Pesticide Exposure, Agricultural Work Associated with Chronic Lung Disease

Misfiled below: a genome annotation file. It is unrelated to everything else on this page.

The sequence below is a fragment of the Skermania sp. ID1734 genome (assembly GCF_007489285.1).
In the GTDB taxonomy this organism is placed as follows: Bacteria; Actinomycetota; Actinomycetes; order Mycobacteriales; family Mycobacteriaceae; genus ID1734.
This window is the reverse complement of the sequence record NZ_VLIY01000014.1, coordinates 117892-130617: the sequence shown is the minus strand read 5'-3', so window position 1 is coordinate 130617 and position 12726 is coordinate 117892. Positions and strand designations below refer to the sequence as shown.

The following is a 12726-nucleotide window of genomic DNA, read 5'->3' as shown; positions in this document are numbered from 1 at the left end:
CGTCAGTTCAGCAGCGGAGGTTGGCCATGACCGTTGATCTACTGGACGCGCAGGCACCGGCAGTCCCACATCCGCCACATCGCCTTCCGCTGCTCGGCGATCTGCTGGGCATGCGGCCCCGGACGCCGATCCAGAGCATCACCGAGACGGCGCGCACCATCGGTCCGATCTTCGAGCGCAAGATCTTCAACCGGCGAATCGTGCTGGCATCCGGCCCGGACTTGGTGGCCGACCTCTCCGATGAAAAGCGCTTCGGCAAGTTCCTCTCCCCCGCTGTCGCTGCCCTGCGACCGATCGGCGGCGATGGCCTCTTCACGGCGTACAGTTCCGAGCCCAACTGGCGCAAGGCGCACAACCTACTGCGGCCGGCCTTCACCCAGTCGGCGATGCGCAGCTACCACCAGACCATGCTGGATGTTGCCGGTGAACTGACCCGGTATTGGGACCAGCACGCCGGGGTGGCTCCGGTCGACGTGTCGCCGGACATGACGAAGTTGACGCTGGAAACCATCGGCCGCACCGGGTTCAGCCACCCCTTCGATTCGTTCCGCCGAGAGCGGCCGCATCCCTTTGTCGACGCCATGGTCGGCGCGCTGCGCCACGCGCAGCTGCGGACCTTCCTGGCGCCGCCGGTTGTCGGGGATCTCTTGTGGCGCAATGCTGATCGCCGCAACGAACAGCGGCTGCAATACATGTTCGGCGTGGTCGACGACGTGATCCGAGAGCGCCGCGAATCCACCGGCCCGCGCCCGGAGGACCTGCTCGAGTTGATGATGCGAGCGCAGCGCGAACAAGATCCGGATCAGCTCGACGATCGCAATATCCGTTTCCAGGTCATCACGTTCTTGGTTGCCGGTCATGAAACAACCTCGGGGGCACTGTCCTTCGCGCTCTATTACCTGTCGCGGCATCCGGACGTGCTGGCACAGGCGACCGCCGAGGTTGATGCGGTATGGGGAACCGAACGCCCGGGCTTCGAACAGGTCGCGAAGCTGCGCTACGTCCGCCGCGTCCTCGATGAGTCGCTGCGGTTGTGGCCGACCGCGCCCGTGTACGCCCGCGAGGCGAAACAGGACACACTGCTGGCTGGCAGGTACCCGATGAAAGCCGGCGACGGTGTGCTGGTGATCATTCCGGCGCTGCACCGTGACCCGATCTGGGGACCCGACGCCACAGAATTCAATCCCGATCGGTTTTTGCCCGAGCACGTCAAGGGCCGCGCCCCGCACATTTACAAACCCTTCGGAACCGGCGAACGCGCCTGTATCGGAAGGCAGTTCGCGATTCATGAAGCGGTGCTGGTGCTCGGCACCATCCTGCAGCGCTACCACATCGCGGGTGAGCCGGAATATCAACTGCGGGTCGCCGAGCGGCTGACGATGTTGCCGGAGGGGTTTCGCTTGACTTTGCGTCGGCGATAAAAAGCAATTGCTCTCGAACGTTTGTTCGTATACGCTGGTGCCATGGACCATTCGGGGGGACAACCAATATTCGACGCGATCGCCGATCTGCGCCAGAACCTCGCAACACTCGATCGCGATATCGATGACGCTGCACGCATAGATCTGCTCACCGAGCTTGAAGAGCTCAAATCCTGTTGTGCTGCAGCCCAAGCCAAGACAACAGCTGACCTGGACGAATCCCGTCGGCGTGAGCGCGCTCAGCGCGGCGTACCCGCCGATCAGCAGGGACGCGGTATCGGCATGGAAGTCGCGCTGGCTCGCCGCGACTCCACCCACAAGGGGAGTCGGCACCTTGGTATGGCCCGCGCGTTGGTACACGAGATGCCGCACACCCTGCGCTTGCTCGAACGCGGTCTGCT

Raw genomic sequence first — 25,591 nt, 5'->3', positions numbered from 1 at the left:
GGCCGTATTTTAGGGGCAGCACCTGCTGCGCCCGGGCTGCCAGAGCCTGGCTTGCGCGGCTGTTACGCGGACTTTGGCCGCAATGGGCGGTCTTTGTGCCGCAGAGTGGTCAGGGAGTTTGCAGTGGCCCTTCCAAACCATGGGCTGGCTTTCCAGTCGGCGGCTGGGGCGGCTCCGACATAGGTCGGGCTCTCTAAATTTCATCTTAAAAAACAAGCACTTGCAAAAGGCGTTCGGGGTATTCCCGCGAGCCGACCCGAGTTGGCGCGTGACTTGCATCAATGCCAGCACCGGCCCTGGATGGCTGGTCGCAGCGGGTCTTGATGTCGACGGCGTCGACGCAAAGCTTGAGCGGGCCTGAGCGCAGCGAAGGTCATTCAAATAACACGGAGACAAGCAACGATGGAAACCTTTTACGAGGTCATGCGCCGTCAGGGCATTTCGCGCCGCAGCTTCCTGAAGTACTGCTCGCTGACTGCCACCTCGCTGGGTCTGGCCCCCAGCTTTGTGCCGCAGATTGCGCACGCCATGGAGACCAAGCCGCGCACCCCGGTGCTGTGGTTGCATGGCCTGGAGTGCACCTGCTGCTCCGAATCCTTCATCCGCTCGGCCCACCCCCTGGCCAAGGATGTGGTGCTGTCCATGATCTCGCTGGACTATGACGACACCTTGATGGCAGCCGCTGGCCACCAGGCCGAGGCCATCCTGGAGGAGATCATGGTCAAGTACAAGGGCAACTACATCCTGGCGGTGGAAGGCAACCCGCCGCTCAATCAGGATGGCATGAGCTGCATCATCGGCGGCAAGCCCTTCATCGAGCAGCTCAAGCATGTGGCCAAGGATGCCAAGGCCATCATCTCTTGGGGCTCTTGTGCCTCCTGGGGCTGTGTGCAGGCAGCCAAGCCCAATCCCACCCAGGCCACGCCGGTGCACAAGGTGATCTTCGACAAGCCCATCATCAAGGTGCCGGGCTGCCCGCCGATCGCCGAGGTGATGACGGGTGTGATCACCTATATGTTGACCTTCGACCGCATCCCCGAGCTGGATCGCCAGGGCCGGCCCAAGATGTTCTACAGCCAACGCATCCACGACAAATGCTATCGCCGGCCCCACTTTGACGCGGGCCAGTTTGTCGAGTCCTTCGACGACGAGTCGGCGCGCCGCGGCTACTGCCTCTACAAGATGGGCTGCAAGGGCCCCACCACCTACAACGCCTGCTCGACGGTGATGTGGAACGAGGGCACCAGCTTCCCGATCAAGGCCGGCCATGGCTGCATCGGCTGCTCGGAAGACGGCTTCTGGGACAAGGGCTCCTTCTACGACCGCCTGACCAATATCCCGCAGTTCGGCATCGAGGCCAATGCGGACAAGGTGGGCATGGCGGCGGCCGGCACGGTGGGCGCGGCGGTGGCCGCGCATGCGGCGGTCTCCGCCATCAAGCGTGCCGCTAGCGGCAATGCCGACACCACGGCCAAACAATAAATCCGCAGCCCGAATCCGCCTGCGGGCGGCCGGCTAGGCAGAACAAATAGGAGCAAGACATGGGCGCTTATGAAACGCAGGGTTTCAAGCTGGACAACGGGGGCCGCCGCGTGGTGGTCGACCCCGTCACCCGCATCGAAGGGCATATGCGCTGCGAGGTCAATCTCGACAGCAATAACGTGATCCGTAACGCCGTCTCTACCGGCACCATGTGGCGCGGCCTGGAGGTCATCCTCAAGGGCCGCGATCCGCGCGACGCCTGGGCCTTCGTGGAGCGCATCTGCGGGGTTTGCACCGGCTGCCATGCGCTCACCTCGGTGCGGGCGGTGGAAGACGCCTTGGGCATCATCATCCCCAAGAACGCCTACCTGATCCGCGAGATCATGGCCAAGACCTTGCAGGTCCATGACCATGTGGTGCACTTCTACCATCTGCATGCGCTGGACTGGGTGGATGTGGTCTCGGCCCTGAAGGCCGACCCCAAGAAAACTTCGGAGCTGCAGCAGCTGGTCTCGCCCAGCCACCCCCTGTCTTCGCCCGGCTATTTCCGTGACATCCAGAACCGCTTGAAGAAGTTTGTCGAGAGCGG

March 16, 2021 | Occupational and environmental exposure to pesticides and other contaminants in the environment increase the risk of developing a lung condition known as idiopathic pulmonary fibrosis (IPF), according to a meta-analysis published in Nature Scientific Reports. IPF is a chronic, degenerative disease with no certain cause or cure. It is estimated to affect roughly 13 women and 20 men in 100,000 adults worldwide annually, with onset averaging age 66. With the scientific literature continuously finding new connections between pesticide use and diseases that are all too common in today’s world, advocates say it is critical for residents and officials at all levels to embrace safer, alternative organic methods of addressing weed and pest issues. The results indicate cause for significant concern for the lung health of those who are working in the agricultural industry and/or applied toxic pesticides throughout their lives. A considerable body of literature links pesticide use to harmful effects on lung health. Previous reports have found that 78 agricultural pesticides are directly linked to wheezing—potentially the first step toward chronic disease. A 2017 study found pesticide exposure over one’s life to be associated with another degenerative lung disease, Chronic Obstructive Pulmonary Disease (COPD). “[I]t is thought that long-term exposure to pesticides increases mucus secretion and muscle contraction in the lungs, causing breathlessness, cough and wheeze,” the lead researcher of that study told Reuters. A study published in July 2020 found pesticide use increased a person’s risk of lung cancer. A comprehensive literature review published in October 2020, focused on lung pathologies in general, found strong correlations between pesticide exposure and various respiratory diseases. [Park, Yeonkyung et al. Occupational and environmental risk factors of idiopathic pulmonary fibrosis: a systematic review and meta-analyses. Nature Scientific Reports. 11:4318, 2021.]